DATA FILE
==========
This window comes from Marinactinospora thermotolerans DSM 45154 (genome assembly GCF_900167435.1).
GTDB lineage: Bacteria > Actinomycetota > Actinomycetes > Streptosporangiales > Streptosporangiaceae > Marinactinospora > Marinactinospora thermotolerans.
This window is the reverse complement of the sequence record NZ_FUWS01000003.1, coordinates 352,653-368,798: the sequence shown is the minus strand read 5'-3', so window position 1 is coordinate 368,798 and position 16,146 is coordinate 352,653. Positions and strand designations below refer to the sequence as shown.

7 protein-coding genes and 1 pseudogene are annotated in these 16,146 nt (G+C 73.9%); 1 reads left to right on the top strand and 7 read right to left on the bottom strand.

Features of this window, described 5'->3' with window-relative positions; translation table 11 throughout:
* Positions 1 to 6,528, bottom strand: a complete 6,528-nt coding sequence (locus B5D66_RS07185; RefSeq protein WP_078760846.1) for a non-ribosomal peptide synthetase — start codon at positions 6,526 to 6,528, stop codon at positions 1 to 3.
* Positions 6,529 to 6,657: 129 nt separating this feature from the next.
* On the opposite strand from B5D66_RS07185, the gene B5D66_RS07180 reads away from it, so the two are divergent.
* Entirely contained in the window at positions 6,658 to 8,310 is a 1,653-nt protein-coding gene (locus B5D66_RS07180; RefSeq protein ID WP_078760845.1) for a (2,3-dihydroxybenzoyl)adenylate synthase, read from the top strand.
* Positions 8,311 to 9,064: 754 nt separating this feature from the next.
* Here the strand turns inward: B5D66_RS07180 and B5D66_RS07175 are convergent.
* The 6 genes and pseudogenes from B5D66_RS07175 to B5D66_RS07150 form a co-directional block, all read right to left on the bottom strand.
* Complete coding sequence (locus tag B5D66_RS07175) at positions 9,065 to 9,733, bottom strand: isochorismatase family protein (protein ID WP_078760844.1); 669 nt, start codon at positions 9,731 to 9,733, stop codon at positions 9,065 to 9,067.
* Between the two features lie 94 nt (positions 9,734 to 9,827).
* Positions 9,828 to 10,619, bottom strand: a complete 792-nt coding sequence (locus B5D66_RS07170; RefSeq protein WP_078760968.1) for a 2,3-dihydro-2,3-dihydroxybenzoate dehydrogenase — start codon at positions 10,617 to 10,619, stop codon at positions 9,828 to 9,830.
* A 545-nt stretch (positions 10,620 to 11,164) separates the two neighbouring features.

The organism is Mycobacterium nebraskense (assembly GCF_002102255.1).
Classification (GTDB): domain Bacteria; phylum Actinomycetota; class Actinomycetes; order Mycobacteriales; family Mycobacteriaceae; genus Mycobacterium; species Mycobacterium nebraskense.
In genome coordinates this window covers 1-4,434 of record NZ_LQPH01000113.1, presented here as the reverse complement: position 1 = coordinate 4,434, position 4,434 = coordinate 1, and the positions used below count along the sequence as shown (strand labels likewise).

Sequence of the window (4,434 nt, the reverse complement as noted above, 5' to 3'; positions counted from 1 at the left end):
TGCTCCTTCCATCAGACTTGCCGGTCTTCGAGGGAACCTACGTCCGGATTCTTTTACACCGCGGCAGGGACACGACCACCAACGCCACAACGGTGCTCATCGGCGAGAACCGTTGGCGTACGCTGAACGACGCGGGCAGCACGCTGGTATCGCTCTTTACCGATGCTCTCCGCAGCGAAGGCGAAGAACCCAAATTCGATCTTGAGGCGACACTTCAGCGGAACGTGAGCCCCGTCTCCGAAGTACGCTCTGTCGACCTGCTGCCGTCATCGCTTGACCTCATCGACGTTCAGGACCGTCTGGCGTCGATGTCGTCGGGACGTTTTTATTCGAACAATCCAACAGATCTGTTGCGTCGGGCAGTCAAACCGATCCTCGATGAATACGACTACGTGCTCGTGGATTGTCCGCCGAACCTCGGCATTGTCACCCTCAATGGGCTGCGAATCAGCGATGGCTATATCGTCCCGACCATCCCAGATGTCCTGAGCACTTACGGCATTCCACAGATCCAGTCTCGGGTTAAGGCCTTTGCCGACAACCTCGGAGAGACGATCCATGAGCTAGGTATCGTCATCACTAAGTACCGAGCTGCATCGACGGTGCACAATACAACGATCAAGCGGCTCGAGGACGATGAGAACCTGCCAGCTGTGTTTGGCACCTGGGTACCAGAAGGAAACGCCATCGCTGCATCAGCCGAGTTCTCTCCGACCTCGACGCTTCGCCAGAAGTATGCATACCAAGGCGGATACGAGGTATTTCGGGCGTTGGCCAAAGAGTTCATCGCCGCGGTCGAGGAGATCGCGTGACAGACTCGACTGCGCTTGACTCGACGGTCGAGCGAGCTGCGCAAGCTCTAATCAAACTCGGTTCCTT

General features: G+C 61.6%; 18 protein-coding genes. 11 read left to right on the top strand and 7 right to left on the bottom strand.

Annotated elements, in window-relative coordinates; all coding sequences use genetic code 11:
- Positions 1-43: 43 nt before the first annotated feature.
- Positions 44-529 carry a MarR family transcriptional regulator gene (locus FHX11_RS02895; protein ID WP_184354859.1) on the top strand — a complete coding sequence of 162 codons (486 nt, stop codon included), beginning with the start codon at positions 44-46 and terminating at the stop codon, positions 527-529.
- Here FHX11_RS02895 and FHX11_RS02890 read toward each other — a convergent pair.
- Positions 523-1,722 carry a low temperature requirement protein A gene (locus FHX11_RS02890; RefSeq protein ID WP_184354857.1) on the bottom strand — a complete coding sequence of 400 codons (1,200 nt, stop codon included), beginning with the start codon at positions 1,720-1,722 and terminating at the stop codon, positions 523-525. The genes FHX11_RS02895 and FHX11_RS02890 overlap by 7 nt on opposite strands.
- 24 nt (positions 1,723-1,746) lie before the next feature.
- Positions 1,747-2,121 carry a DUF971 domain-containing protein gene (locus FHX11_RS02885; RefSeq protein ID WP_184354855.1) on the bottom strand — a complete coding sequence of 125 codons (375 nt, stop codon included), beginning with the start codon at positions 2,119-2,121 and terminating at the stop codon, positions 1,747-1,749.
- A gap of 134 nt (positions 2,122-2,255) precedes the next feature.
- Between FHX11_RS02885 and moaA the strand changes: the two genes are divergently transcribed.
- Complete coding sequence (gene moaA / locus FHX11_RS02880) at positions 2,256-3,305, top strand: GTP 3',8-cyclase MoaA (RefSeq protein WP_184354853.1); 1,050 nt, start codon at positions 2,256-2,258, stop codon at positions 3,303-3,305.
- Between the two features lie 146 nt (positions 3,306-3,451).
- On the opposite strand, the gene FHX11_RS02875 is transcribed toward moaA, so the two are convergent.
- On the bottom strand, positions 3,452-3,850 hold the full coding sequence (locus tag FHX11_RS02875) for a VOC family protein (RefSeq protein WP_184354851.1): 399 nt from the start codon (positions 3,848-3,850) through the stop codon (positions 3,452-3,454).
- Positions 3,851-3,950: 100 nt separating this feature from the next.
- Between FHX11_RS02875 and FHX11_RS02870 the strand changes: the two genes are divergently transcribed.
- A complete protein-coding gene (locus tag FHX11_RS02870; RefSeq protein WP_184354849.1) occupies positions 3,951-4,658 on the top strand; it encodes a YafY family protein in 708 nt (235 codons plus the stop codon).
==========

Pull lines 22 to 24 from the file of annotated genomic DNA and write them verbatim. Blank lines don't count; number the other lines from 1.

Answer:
General features: G+C 61.6%; 18 protein-coding genes. 11 read left to right on the top strand and 7 right to left on the bottom strand.

Annotated elements, in window-relative coordinates; all coding sequences use genetic code 11:
- Positions 1-43: 43 nt before the first annotated feature.